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Courtesy of Rebecca Han

Unhappy with the Dinky schedule changes? You aren’t alone.

Frequent Dinky train passengers disgruntled with the upcoming line shutdown have placed a “Save the Dinky” petition at Wawa.

Along with pre-written letters, the web address of a Change.org petition entitled “Dinky riders ask NJ Transit to reconsider plan to shutdown Dinky” was also on Wawa’s checkout counter.

Those interested were invited to attend the Princeton Council meeting on Monday, where New Jersey Transit Regional Manager Tom Clark answered questions about the shutdown. Among the main complaints against NJ Transit were the lack of communication and disproportionate inconvenience to Dinky riders.

The agency is hurrying to meet a Dec. 31 federal deadline to install statewide positive train control, “a federally mandated control system for trains,” according to Clark’s presentation. While the Dinky line, a “non-mainline track,” is exempt from PTC installation, “crews are needed from the Dinky, and equipment, in order to help us meet this deadline,” he said.

“We have hundreds of locomotives that need to be tested. It’s a massive job,” Clark said. “It’s not a decision that we wanted to make but one that we have to make.”

In the meantime, NJ Transit will offer a bus service that “mirrors the Dinky schedule,” according to Clark. The agency is “offering a 10 percent discount on rail tickets and passes for travel in November, December, and January.”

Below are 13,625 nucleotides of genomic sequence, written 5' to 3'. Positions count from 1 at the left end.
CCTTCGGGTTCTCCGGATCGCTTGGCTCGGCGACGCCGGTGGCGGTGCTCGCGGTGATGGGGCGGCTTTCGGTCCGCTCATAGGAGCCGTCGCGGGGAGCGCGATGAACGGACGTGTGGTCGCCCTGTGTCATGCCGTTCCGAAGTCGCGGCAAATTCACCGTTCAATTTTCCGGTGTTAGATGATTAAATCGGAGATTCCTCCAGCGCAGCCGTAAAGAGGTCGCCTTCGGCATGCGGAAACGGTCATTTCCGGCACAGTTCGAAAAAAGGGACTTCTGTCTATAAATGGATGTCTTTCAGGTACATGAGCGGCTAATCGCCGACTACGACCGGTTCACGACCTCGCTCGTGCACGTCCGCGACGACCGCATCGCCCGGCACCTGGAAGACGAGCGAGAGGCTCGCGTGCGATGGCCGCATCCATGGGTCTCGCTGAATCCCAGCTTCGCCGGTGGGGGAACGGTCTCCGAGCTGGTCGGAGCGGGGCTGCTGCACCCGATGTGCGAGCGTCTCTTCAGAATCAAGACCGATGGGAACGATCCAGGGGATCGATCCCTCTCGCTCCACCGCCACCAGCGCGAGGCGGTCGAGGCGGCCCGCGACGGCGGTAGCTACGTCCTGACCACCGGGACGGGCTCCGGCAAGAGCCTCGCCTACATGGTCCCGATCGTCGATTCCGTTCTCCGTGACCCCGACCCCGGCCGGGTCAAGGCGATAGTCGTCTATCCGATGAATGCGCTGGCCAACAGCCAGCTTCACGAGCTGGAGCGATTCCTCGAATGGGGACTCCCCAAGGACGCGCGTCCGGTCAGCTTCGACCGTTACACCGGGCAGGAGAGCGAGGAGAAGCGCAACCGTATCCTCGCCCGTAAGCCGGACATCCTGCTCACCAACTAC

Princeton Council president Jenny Crumiller expressed frustration over confusing information and costs to Princeton passengers.

Originally, she wasn’t sure if the Dinky itself would be receiving PTC and had trouble getting clarification from the NJ transit website.

“It was troubling, especially as elected officials, to find out that we’re not getting any benefit from this,” she said.

Other meeting attendees asked about the environmental impact, accessibility of bus lines, especially to disabled passengers, schedules, and whether the three-month suspension would become a permanent shutdown.

Addressing those questions, Clark said that “currently, New Jersey transit does operate clean-burning vehicles…. Unfortunately, we don’t have any facilities in this area that can operate and service and maintain those vehicles.”

Clark said that the buses were ADA-compliant and that “during peak rush hours,” more than one bus will be deployed to ensure that all riders are accommodated.

Andrew Erlichson, an advisor at the Keller Center and a trustee at the Princeton Public Library, uses the Dinky to get to work. He said his initial understanding was that the Dinky was being shut down to install PTC.

“But, my understanding is that the Dinky line is exempted from the requirements … and that they are discontinuing the service for that period of time because they want to use the cars elsewhere in the system,” Erlichson said. “It seems that it’s not very fair. It inconveniences and favors other customers of the system over Princeton customers.”

Princeton resident Karen Blu uses the Dinky for transit to New York. She said that the train’s accessibility and reliability made it a far better travel option than bus or car.

“The fear is that if they take it off for three months, they might not take it back,” she said.

Stephanie Tubiolo, assistant director of choirs at the University, directs a youth choir in New Haven, Conn., and has family on Long Island.

“I’m back and forth through the city a lot, whether I’m going to Connecticut or not,” she said.

Tubiolo first found out about the shutdown from a Facebook post. Using an Uber to get to Princeton Junction, she said, would be very cost-ineffective.

“If it [the bus] mirrored the schedule exactly, I mean I would take it,” she said.

However, she also echoed concerns about the bus being subject to conditions like traffic and weather “in a way that the train won’t [be], especially as the shutdown’s during the winter.”

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